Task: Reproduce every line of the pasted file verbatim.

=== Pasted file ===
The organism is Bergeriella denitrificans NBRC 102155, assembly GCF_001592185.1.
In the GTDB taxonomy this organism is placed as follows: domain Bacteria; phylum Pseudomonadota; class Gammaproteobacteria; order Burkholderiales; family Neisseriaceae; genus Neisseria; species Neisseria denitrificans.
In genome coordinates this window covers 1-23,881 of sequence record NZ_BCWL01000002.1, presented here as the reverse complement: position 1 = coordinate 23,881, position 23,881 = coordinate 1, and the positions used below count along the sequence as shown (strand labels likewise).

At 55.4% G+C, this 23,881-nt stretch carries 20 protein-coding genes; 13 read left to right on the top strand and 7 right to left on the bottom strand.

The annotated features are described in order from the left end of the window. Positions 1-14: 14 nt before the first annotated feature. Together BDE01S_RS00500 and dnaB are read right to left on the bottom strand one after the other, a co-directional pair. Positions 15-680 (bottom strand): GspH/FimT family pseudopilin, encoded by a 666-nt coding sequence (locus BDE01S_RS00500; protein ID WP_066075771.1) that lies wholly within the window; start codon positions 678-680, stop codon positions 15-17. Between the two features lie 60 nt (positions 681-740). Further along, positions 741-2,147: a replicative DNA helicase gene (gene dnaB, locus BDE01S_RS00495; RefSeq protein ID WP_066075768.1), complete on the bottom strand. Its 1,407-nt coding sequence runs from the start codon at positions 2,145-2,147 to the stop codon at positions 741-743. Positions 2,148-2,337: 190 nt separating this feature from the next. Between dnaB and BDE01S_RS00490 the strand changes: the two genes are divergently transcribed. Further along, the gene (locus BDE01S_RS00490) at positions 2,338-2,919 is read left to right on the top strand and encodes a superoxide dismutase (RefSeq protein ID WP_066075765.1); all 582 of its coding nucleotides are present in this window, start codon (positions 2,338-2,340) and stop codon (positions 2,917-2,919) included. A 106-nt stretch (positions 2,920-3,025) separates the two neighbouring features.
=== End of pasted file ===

The organism is Bergeriella denitrificans NBRC 102155, assembly GCF_001592185.1.
In the GTDB taxonomy this organism is placed as follows: domain Bacteria; phylum Pseudomonadota; class Gammaproteobacteria; order Burkholderiales; family Neisseriaceae; genus Neisseria; species Neisseria denitrificans.
In genome coordinates this window covers 1-23,881 of sequence record NZ_BCWL01000002.1, presented here as the reverse complement: position 1 = coordinate 23,881, position 23,881 = coordinate 1, and the positions used below count along the sequence as shown (strand labels likewise).

At 55.4% G+C, this 23,881-nt stretch carries 20 protein-coding genes; 13 read left to right on the top strand and 7 right to left on the bottom strand.

The annotated features are described in order from the left end of the window. Positions 1-14: 14 nt before the first annotated feature. Together BDE01S_RS00500 and dnaB are read right to left on the bottom strand one after the other, a co-directional pair. Positions 15-680 (bottom strand): GspH/FimT family pseudopilin, encoded by a 666-nt coding sequence (locus BDE01S_RS00500; protein ID WP_066075771.1) that lies wholly within the window; start codon positions 678-680, stop codon positions 15-17. Between the two features lie 60 nt (positions 681-740). Further along, positions 741-2,147: a replicative DNA helicase gene (gene dnaB, locus BDE01S_RS00495; RefSeq protein ID WP_066075768.1), complete on the bottom strand. Its 1,407-nt coding sequence runs from the start codon at positions 2,145-2,147 to the stop codon at positions 741-743. Positions 2,148-2,337: 190 nt separating this feature from the next. Between dnaB and BDE01S_RS00490 the strand changes: the two genes are divergently transcribed. Further along, the gene (locus BDE01S_RS00490) at positions 2,338-2,919 is read left to right on the top strand and encodes a superoxide dismutase (RefSeq protein ID WP_066075765.1); all 582 of its coding nucleotides are present in this window, start codon (positions 2,338-2,340) and stop codon (positions 2,917-2,919) included. A 106-nt stretch (positions 2,920-3,025) separates the two neighbouring features.